If the justifications are deemed insufficient, the company may rectify the declarations in accordance with the “rectification contradictoire” procedure.

Article L21 B of the LPF provides for a special procedure for checking donations and inheritances on request. It enables signatories to the declaration of inheritance and donees to request a check on the deed they have signed. This request must be made within three months of registration of the deed, and must be signed by the beneficiaries of at least one third of the net assets declared and transferred at the time of the transfer. This reduces the administration’s recovery period by one year.

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France’s tax police: towards a repressive tax policy

The fight against tax fraud has become a major preoccupation for tax authorities in France. In response to this problem, the government has introduced a new tool: the tax police. This measure is an important step in the crackdown on tax crime, which is becoming increasingly severe. In this article, we’ll look at the introduction of the tax police in France and its impact on tax policy, as well as the importance of calling on the services of a tax lawyer specializing in criminal tax matters.

What is the annual 3% contribution on real estate?

Legal entities that own real estate in France are subject to a tax of 3% on the value of their properties. This tax on the fair market value of real estate was introduced by the 1983 Finance Law with the objective of ensuring visibility of the chains of ownership of properties by French and foreign entities, allowing the identification of shareholders and thereby verifying the proper application of the Wealth Tax (ISF), now replaced by the Real Estate Wealth Tax (IFI).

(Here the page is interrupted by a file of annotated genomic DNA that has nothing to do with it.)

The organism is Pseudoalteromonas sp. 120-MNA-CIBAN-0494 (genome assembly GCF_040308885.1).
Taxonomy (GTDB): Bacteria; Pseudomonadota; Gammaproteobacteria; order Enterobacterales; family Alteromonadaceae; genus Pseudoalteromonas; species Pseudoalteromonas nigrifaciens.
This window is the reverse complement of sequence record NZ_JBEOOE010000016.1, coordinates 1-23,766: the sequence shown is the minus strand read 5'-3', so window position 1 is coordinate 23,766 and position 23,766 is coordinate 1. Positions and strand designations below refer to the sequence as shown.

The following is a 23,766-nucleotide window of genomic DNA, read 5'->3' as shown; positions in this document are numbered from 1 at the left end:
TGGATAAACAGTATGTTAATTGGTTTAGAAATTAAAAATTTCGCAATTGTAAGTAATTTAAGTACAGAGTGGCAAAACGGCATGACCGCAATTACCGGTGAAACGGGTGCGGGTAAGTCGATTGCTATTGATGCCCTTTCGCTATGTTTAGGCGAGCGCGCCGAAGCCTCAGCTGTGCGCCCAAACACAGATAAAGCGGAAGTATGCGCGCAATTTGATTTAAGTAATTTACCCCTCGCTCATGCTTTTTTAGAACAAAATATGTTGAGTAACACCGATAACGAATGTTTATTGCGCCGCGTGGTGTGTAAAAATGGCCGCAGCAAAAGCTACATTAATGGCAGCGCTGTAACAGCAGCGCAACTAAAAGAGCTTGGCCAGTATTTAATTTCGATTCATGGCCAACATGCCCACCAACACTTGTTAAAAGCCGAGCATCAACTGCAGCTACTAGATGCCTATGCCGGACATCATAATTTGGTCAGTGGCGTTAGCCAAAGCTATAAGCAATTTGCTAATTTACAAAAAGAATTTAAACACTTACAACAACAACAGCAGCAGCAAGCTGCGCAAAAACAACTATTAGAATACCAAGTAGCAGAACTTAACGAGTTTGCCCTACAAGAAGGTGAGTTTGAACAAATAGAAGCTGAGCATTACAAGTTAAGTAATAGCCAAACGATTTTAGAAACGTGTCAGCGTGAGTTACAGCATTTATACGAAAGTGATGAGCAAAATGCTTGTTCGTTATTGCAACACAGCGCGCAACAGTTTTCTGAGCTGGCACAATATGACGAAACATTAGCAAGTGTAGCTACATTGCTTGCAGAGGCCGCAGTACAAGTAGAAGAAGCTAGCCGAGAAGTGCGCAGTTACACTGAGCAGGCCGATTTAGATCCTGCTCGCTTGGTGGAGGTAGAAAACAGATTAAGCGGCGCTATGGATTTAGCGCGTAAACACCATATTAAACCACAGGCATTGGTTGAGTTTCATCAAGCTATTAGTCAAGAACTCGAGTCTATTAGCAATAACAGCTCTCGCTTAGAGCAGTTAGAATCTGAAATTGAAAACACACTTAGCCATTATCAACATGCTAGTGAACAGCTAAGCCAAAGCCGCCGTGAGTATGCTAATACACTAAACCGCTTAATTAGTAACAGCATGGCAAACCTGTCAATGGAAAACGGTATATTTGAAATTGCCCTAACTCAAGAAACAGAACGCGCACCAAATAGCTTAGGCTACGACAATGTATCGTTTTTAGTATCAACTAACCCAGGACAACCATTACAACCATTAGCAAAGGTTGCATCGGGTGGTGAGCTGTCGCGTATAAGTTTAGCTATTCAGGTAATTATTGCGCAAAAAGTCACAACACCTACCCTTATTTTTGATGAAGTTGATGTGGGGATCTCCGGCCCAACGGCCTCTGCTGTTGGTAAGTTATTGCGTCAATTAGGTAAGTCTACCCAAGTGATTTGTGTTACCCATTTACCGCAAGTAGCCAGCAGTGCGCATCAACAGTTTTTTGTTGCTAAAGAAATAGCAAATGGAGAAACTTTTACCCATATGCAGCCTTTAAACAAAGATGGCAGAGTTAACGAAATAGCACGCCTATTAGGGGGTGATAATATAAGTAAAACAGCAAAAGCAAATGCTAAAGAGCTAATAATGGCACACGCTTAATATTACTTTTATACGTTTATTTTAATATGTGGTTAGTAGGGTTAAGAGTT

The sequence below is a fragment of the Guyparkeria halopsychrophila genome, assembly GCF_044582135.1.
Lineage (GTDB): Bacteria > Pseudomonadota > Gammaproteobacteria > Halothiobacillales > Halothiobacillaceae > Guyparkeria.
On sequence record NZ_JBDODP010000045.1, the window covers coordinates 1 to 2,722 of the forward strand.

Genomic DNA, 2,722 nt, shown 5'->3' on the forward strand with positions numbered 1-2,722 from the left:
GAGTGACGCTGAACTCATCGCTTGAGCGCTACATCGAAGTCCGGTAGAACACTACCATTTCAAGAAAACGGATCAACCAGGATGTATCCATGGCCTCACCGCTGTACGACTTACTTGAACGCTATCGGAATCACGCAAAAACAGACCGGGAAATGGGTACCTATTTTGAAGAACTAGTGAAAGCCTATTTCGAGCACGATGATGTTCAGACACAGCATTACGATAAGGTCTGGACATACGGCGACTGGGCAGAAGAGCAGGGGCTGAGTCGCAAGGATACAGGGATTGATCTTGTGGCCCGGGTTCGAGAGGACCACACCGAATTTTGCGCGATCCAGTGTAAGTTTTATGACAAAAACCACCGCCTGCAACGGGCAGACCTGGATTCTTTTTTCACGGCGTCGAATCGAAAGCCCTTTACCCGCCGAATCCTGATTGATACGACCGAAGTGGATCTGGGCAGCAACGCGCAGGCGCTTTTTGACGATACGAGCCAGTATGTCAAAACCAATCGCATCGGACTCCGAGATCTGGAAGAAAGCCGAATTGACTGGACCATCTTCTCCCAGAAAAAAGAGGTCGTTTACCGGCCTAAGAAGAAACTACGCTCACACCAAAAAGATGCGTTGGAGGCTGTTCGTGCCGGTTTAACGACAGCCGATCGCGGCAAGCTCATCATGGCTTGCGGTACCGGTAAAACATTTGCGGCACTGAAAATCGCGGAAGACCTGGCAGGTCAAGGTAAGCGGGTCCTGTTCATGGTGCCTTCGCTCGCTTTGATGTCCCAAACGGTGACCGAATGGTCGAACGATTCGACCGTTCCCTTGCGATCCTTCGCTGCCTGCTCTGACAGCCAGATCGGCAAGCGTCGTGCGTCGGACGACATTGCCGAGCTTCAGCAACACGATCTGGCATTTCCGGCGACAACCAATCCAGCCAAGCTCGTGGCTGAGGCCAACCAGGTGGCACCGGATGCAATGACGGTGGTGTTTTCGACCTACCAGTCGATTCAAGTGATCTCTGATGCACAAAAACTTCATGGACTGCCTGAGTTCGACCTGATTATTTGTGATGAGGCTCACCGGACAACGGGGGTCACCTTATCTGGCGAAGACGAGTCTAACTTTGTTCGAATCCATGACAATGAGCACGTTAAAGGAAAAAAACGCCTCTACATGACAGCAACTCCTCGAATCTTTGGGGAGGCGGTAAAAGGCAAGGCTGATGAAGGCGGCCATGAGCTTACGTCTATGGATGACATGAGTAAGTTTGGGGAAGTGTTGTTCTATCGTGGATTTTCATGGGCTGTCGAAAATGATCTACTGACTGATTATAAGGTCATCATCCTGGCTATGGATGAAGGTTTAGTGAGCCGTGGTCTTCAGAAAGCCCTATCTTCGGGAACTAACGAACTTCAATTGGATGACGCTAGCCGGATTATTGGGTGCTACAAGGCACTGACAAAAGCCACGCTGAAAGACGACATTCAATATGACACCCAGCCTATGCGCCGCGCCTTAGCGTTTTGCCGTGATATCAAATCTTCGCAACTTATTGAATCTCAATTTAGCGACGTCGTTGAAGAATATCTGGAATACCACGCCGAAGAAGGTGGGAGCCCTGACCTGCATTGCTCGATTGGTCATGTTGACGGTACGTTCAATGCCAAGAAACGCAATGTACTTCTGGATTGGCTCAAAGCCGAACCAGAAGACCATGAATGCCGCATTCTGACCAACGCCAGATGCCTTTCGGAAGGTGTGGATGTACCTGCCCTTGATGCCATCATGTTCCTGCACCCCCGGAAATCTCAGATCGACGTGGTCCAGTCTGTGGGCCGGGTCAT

What debts are deductible under the IFI?

Debts on taxable (real estate) assets are deductible from the value of these assets for IFI purposes. However, this deductibility is excluded by law if the debts are not related to taxable real estate assets. This is the case, for example, for debts incurred to maintain the family’s lifestyle, to acquire non-taxable assets (such as a business) or exempt assets (such as premises used by a taxpayer for professional purposes).

Home visits based on mere suspicion of tax fraud

In two rulings handed down on February 15, 2023 (Cass. com., February 15, 2023, no. 20-20.599 and Cass. com., February 15, 2023, no. 20-20.600), the Commercial Chamber of the French Supreme Court confirms that the tax authorities can initiate home visits against a taxpayer on the basis of mere suspicions of tax fraud.

What is the 3% annual contribution on buildings?

Legal entities owning real estate in France are liable for a 3% tax on the value of this real estate.
This 3% tax on the market value of real estate was introduced by the 1983 Finance Act, with the aim of ensuring the visibility of chains of real estate ownership by French and foreign entities; making it possible to obtain the identity of associates and thus verify the correct application of the wealth tax (ISF), now replaced by the real estate wealth tax (IFI).